• For the savory snacker: Omit the sugar and sprinkle with 1 teaspoon of dried herbs (like rosemary, thyme, or sage), 2 teaspoons of chopped fresh herbs or spices like sweet paprika or sesame seeds, or finely grated Parmesan or Manchego before baking.

See what other Food52 readers are saying.

  • Lucy
  • trudy10
  • thenenebean
  • Christina Lynn Buendia
    Christina Lynn Buendia
  • kewpietums
Rebecca Firkser is the assigning editor at Food52. She used to wear many hats in the food media world: food writer, editor, assistant food stylist, recipe tester (sometimes in the F52 test kitchen!), recipe developer. These days, you can keep your eye out for her monthly budget recipe column, Nickel & Dine. Rebecca tests all recipes with Diamond Crystal kosher salt. Follow her on Instagram @rebeccafirkser.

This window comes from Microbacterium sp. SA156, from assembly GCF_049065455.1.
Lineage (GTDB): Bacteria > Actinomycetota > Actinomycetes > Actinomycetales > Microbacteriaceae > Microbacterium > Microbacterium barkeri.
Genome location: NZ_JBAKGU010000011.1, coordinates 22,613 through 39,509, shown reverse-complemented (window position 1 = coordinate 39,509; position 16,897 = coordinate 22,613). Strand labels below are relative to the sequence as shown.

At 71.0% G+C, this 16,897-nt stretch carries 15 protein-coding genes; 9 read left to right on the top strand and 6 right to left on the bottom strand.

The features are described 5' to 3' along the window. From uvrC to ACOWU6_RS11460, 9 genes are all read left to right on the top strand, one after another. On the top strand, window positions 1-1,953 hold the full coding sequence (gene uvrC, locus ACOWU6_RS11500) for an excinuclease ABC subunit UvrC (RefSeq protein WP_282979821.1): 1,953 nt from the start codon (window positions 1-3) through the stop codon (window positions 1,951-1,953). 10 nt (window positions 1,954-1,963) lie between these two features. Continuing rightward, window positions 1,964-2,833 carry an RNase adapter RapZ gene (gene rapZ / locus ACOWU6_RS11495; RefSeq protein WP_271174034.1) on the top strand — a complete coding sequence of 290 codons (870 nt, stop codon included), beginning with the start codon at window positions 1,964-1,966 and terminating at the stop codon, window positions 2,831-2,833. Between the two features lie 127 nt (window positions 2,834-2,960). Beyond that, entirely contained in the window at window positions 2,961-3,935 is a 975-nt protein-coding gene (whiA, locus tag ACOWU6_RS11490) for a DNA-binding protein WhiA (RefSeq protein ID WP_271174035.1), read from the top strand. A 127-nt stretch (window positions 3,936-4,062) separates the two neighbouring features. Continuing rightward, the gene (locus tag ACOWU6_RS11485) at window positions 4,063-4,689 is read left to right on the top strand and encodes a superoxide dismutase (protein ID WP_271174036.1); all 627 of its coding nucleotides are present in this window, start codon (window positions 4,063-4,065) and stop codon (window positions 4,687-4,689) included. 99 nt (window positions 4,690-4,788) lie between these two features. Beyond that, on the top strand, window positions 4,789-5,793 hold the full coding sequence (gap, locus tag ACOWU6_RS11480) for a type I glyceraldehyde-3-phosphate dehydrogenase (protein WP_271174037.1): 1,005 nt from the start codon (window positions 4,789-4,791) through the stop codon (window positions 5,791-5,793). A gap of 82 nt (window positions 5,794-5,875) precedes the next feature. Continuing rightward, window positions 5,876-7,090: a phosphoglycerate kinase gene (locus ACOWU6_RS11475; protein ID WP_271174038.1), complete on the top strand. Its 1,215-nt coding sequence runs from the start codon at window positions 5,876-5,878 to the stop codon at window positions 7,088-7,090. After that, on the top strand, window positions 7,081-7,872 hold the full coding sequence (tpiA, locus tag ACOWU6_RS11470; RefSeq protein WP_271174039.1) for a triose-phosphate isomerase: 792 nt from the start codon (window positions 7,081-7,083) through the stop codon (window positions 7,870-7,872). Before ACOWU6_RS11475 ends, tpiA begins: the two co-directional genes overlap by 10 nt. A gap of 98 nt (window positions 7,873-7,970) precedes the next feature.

Lucy January 17, 2022
I love recipe, but mine came out a little crumbly so maybe I need to reduce the flour? I sprinkled them with za’atar which was delicious.
trudy10 December 3, 2020
Hi, I’m eager to try these since I’ve becoming addicted to the Ines Rosales Orange Tortas. Exploring all of the recipes I could find online, including yours, none of the recipes include sesame seeds, but the Rosales brand lists it in the ingredients.
It’s the nutty flavor I’m looking for so I’ll wing it and see what happens. Thanks for your recipe and the flavor tips at the end!
Rebecca F. December 3, 2020